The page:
Roman Catholic Liturgical Renewal Forty-Five Years
After Sacrosanctum Concilium: An Assessment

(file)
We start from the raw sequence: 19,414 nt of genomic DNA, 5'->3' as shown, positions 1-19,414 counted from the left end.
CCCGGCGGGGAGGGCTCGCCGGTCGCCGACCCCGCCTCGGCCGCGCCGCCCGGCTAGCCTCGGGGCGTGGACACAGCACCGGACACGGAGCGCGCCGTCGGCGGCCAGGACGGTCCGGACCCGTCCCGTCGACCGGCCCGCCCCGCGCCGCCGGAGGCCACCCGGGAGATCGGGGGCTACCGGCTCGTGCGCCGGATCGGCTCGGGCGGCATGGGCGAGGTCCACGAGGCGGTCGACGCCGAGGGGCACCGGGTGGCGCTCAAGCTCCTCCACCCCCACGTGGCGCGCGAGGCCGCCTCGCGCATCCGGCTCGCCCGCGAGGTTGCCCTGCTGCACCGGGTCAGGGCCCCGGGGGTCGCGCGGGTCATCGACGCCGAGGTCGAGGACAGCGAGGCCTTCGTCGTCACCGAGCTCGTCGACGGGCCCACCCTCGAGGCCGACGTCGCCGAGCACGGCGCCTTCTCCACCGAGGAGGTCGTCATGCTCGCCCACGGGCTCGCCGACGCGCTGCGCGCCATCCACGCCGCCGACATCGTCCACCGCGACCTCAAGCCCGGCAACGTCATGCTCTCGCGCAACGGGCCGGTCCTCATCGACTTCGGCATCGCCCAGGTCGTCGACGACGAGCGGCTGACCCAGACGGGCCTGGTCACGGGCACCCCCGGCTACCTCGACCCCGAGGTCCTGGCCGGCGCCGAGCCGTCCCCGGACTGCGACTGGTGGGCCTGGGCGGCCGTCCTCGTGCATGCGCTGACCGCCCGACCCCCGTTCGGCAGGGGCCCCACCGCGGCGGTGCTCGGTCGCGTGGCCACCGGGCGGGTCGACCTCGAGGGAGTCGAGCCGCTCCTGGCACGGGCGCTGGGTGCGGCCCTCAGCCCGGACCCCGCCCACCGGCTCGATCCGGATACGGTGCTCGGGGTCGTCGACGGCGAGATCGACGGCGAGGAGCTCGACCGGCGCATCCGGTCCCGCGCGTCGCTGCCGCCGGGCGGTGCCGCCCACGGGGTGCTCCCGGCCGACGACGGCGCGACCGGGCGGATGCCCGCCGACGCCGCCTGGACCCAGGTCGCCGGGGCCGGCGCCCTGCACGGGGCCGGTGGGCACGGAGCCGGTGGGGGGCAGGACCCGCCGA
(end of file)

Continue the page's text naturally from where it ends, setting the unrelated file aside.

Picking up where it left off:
On the 4th of December 1963 the Bishops of the Second Vatican Council voted on the Liturgy Constitution `Sacrosanctum Concilium' with astounding results: 2,147 bishops in favor and 4 opposed. Like Vatican II itself, the Liturgy Constitution was as much a ratification of the lobbying efforts at reform and renewal that preceeded the Council as it was a starting point for what would unfold in the years after the Council. There has been much "water under the bridge" since that historic Council and its ground-breaking Constitution on the Sacred Liturgy. This lecture will examine the fundamental conciliar principles inherent within `Sacrosanctum Concilium,' the work of the international Consilium charged with the task of implementing the conciliar liturgical reforms, and the reception and implementation of those reforms within the U.S. Catholic Church. Both positive and negative aspects of the Conciliar liturgical implementation will be considered, including an analysis of the critque offered by members of the "reform the reform" movement, the contentious issue of liturgical translation and implications for ecumenical collaboration, and the recent Motu Proprio of Pope Benedict XVI on the universal restoration of the Tridentine Mass of Pope Pius V. It will conclude with a consideration of the challenges facing the future of Roman Catholic liturgical renewal in North America.